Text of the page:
With David’s Sling, Israel's missile defences are complete

Jewish state now has a three-tier system


In a ceremony at Hatzor Air Force Base on Sunday, Prime Minister Benjamin Netanyahu declared the David’s Sling missile defence system operational.

David’s Sling is designed to intercept mid-range missiles, filling the gap between the short-range interceptor Iron Dome and the Arrow 2 and 3 systems, which can deal with high-altitude threats.

Israel is now the first country in the world with a complete, multi-layer missile defence shield covering its entire territory.

However, defence planners have no illusions that it is a perfect system.

Missile interception technology is still in its infancy. David’s Sling has yet to be operationally tested but, since many of its essential components are based on Iron Dome, which achieved a high success rate over the last five years, it is a relatively safe bet. Arrow also scored its first operational “kill” last month when it shot down a large Syrian S200 anti-aircraft missile which, having failed to hit an IDF jet, was on a trajectory towards Israeli territory.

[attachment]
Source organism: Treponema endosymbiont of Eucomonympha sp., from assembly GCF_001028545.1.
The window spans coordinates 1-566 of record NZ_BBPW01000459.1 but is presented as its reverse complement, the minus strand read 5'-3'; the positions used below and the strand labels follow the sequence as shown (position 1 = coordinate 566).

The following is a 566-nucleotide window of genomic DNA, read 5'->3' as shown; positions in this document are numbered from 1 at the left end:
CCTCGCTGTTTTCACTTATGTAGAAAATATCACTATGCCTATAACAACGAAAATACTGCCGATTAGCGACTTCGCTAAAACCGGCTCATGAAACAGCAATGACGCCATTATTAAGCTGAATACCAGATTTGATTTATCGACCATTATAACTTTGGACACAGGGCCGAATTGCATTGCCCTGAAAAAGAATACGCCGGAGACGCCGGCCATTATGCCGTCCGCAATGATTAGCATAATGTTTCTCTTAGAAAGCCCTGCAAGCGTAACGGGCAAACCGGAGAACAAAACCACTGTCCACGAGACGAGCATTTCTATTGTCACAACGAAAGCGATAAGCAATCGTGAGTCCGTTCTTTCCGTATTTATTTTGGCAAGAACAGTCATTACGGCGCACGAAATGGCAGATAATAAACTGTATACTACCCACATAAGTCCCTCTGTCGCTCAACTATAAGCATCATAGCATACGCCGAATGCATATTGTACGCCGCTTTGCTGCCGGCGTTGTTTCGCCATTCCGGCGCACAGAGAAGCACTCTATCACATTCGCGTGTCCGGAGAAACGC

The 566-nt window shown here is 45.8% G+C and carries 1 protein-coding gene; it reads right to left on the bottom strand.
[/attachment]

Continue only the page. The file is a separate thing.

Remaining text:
But there are financial question marks. Interceptor missiles are expensive, costing from £60,000 apiece (Iron Dome) to $3m (Arrow 3). Hizbollah, Hamas and other terror groups are estimated to have nearly 200,000 rockets of different ranges, most of them cheap and mass-manufactured.

Meanwhile, Hizbollah and Hamas are stockpiling more accurate missiles.

For these reasons, preemptive attacks on the launch sites will remain an integral part of Israel’s defence doctrine for the foreseeable future.

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